Should Executive Comp Really be Tied to Stock Price?

News Brief

By Cydney Posner

This link is to an interesting column by Gretchen Morgenson in Sunday's New York Times. The column takes issue with the common practice of tying executive compensation to stock price, a practice followed by many companies, as well as ISS and other proxy advisory firms, which place great weight on total shareholder return. Typically, the theory is that, if total return has increased, then shareholders "have no right to complain about what might otherwise look like outsize pay at their companies. While this pay posture is understandable, it raises a question: Should a rising stock price inoculate top executives from criticism over their pay? To more and more experts in corporate finance and pay issues, the answer is no." The problem is that "stock price does not always reflect real economic value."

According to one finance professor, a strong believer in markets, "sometimes we need more attention paid to what did this management do to the value of the company and less to what did this management do to the price of the stock….I would like to see compensation systems where managers are rewarded based on what kind of projects they are working on and how big their returns on invested capital are." Another commentator cited statistics showing that "70 percent of executives' stock option gains are attributable to the market's movement as a whole….We are basically paying C.E.O.'s for floating on their backs when we should be paying them to win races."

Instead of relying so heavily on this single measure, one consultant "is urging companies' boards to use other measures to assess whether their executives are truly creating value for shareholders or destroying it. The best measure, he says, is a company's net returns on its invested capital. That is, how much it is generating on its capital investments — plants and equipment, say — minus the costs of that capital, whether debt or equity. ‘Management should be providing value that exceeds its cost of capital [the consultant said.] A company with a negative return on capital can't generate enough free cash flow to pay dividends and enhance the value of the firm over time.' In spite of this relatively simple concept,… few companies appear to use net returns on invested capital, also known as economic profit or loss, when determining executive pay. This is something of a disconnect, given that these returns are a crucial measure of how effectively a company is deploying its capital into projects that pay off, and are certainly figures that chief executives and their finance colleagues watch closely. Moreover, returns on capital are a useful measure across industries. "

According to the column, there are a number of problems with the focus on TSR. First, it leaves out "a wide array of measures that better capture whether a company's management is operating in the interests of investors with a long-term horizon." In addition, it "allows top executives to reap the pay benefits associated with a short-term bullish stock market, which may have nothing to do with their company's specific business or operations, pay experts contend."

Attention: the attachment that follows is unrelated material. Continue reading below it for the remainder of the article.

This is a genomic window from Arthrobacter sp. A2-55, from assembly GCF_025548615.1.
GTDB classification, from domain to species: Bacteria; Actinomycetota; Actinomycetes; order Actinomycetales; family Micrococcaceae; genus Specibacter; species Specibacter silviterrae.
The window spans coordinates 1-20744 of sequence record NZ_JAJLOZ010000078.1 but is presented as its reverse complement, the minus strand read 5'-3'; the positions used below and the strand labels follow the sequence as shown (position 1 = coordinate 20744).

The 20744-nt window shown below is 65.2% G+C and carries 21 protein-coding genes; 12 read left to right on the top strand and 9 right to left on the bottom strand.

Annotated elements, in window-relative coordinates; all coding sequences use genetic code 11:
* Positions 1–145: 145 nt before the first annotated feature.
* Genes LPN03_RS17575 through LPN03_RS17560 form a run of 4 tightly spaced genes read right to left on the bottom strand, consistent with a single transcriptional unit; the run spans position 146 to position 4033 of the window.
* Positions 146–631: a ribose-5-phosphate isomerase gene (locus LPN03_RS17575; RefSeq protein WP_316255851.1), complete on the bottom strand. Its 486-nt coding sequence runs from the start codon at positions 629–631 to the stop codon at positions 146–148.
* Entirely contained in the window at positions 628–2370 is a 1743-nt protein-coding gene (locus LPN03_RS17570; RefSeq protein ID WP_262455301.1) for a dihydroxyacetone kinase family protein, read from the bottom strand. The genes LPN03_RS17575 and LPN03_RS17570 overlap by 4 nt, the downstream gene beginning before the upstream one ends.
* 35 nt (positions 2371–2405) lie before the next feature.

In fact, the column contends, perhaps most important, total shareholder return "can rise even after a company has shown an economic loss — a negative return on capital — over an extended period. A focus on stock price, therefore, can mask a longer-term decline in a company's financial footing." WorldCom is one example cited of a company that had returns on invested capital that were below its cost of capital. From "1993 to 2000 return on invested capital at WorldCom ranged from 2.23 percent to a high of 9.5 percent, but the company's cost of capital was more than 10 percent throughout this time. For much of that time period, WorldCom's stock price was rising." The company collapsed in 2002.

The consultant considers "these kinds of companies ‘value myths' because on the surface they are producing gains for shareholders but underneath they are generating negative returns on their investments in plants, equipment, acquisitions or other items." The column includes a table identifying eight large companies that, for each of the five years through December 2012, generated a negative net return on invested capital. Still, all but three had shareholder returns that beat the S&P 500 over the five-year period, and all but a different three received broad support for their say-on-pay proposals. '

The column urges that boards and shareholders must bear some responsibility for this result: "A failure to weigh a variety of performance metrics that can warn when a company isn't creating long-term shareholder value is the responsibility of the company's board." And shareholders need to be more diligent in monitoring returns when voting on pay practices "because companies that do not earn positive returns on their invested capital may not be able to pay dividends to shareholders. And those dividends make up one of the bigger income streams that pension managers look for to meet their obligations to retirees." However, the proxy records of some of the larger private money managers showed "broad support" for management and pay practices at the eight companies referred to above.

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